No, the spark hasn't gone. If anything, the film spark is brighter than ever in me. I've explored almost all the formats and major categories of cameras, and I know what works for me and what doesn't. My question was not subtitled "how can I find a new love for my N90s". It was a curiosity about how other people use and favor high end 35mm SLRs.

  5. #45

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    Also, I think I was asking from a hypothetical film-newbie's perspective. If someone wanted to make the leap from digital to film, why would he/she choose a high-end 35mm SLR?

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    All 35mm SLRs are full frame. All 35mm cameras have the same quality of recording medium. Film is more fun. I can scan my 35mm negatives and they look like they were taken with a D3, every time. Yet somehow, my N65 didn't cost me 5000 dollars. And I would have to put a hell of a lot of film through it to make it cost that much.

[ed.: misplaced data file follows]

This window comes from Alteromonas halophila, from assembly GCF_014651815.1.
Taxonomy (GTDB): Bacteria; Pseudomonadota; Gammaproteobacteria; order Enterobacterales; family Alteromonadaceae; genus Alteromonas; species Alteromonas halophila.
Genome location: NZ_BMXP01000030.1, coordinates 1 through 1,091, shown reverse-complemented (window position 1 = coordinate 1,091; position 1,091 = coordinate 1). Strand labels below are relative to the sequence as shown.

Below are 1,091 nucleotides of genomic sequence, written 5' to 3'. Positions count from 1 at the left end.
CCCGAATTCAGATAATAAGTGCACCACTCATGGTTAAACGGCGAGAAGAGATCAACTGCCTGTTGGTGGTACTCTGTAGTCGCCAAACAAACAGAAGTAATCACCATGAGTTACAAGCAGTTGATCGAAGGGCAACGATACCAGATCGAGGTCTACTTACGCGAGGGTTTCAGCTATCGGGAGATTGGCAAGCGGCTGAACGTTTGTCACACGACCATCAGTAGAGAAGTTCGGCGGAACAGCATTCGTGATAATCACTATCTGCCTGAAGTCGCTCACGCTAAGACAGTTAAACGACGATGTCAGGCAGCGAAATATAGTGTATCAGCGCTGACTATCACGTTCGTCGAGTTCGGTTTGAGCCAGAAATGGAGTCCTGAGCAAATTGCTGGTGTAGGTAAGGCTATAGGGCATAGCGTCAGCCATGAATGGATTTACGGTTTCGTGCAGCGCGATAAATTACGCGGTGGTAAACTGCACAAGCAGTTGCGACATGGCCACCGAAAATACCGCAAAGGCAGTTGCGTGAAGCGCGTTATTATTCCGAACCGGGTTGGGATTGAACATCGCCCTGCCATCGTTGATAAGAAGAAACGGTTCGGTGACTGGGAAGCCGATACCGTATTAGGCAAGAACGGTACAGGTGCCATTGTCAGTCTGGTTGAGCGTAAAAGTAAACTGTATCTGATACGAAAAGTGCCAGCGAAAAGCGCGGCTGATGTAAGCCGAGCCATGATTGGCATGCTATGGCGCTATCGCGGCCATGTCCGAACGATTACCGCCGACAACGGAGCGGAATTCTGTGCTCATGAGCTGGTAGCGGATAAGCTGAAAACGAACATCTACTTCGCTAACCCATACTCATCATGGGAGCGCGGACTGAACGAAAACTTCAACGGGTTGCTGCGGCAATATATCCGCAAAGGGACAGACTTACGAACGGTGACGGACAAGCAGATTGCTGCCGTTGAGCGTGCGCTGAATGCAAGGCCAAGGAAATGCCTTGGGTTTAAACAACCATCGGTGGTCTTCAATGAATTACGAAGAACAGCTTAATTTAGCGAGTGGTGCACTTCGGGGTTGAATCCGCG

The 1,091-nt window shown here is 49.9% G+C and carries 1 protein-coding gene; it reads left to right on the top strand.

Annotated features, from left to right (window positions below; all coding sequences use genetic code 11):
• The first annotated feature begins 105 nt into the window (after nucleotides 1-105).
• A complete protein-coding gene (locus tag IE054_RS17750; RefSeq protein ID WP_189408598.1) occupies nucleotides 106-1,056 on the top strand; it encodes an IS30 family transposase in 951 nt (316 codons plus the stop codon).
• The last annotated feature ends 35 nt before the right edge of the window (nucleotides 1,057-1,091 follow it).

7. #47
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    Quote Originally Posted by Jamie420 View Post
    All 35mm SLRs are full frame. All 35mm cameras have the same quality of recording medium. Film is more fun. I can scan my 35mm negatives and they look like they were taken with a D3, every time. Yet somehow, my N65 didn't cost me 5000 dollars. And I would have to put a hell of a lot of film through it to make it cost that much.
    A 50 Megapixel Hasselblad back costs costs $50,000.
    Warning!! Handling a Hasselblad can be harmful to your financial well being!

    Nothing beats a great piece of glass!

    I leave the digital work for the urologists and proctologists.

  8. #48
    Leighgion's Avatar
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    Quote Originally Posted by rippo View Post